4 MINI ALL4 Racing’s secure top-10 positions in Dakar


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Another successful day for the MINI ALL4 Racing

• Terranova wins stage 3, Roma finishes sixth

The MINI ALL4 Racing continues to keep its rivals at bay. In the third stage of the 2015 Dakar, from San Juan to Chilecito, the Argentineans Orlando Terranova and Bernardo „Ronnie“ Graue, representing the Monster Energy Rally Raid Team colours, secured their second stage win. Meanwhile, the Qatar Rally Team that had won stage two, had to settle for finishing fifth, today. Nani Roma (ESP) and his French co-driver Michel Périn set the sixth fastest time, with their Monster Energy Rally Raid Team MINI ALL4 Racing and the Dutch pairing Erik van Loon / Wouter Rosegaar (Van-Loon-Racing Team) once again made it to the top 10 by finishing eighth. By finishing 11th, Kazakhstan’s Aidyn Rakhimbayev and his Russian Co-driver Anton Nikolaev (Astana Dakar Team) also came close to securing a top-10 position. Right behind them, the Monster Energy Rally Raid Team pairing Krzysztof Holowczyc (POL) / Xavier Panseri (FRA) as well as Team X-raid’s Team Boris Garafulic (CHI) / Filipe Palmeiro (POR) finished 12th and 13th respectively.

Their four-time rollover in the closing stages of yesterday’s stage didn’t make a major impact on Terranova and Graue. They took the lead as early as at the second waypoint and defended it until having crossed the finish line. “We now have to push if we want to make it back to the very top,” said the stage winner who is back in third position, thanks to today’s success.

From Al-Attiyah’s point of view, the fifth place he had to cope with today is more practical than tragic. “We didn’t want to be the first to start into tomorrow’s stage and therefore, our current position suits us really well for tomorrow,” he said. “The final section of tomorrow’s stage will feature a lot of dunes and I think that this will offer us the opportunity to gain a lot of ground.” The driver from Qatar was the first driver to start into today’s stage. “Doing so wasn’t exactly easy. I know that we lost several minutes but this doesn’t matter. After all, we still hold a five-minute lead over De Villiers,” Al-Attiyah added in optimistic mood. Right behind him, Roma and Périn secured sixth position. “For us, the coming days will be easier as there won’t be so many rivals driving in front of us and we won’t have to cope with so much dust, now.”

Van Loon again secured a fine top-10 position although he lost some time when overlooking a whole in a dried-up river bed. “We were really quick in the opening stages,” said the Dutchman, “But then, we had to find another entrance into a river bed. Afterwards, we had to drive in the dust and I overlooked a hole I made a hard landing in, afterwards. In this incident, the track of one of my rear wheels was bent and from this point in time, the car tended to slightly pull in fast sections. And I always slid off in left-handers – while right-handers were okay. ”Due to this incident, he had to opt for a more conservative approach for the rest of the stage and now holds seventh position in the overall standings.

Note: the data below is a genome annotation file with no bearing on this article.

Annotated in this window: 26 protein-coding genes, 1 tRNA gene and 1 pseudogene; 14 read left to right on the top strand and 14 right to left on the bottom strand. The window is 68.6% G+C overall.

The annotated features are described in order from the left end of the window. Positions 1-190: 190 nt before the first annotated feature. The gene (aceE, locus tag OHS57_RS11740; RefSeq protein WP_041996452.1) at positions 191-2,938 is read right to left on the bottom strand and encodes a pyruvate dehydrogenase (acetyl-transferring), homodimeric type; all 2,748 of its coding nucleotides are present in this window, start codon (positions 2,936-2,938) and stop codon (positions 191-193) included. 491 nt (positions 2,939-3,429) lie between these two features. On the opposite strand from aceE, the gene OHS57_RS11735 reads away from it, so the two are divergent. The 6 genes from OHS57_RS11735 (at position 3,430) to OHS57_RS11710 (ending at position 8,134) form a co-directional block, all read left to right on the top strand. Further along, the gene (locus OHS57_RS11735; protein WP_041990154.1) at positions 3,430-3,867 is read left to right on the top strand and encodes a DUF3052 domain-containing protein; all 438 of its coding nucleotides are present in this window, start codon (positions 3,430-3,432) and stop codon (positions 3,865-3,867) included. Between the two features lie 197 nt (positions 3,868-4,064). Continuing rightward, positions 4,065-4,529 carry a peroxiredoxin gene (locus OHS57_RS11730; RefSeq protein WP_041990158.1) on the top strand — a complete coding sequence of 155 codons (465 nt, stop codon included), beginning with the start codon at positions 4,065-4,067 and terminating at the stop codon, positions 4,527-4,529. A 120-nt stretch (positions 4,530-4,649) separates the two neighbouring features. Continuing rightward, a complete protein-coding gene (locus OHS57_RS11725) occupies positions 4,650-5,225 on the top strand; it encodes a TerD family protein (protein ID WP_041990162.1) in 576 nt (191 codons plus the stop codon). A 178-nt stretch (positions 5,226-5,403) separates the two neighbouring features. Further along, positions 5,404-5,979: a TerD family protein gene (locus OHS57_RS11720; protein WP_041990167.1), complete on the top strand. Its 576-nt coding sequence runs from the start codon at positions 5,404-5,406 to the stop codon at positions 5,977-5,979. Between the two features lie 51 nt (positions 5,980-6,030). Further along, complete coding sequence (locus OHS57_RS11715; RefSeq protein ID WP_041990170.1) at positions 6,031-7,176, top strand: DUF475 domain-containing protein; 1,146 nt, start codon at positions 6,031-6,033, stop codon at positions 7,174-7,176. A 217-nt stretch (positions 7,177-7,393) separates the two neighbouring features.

Rhakimbayev once again finished 11th, today and now also holds 11th position in the overall standings. “It goes without saying that I’d prefer holding a slightly better position,” admitted the Kazakh. “But we are delivering on a consistent level and that definitely is more important.” Even more so as his gap to ninth position amounts to just five minutes. Meanwhile, the two Russians Vasilyev and Zhiltsov had to cope with a dose of bad luck. “At first we lost our way and then we got stuck in the Fech Fech for 30 minutes,” Vasilyev said. “And this is even more annoying as the special stage went rather well for us, apart from that.” The involuntary break cost the Russians several positions and they now hold 12th in the overall standings.

In tomorrow’s fourth stage, from Chilecito to Copiapo, the field will cross the Andes for the first time. The day will begin with a 594-kilometre liaison section across the mountains – including a border crossing to Chile – that will be followed by a 315-kilometer special stage taking the competitors right to the bivouac.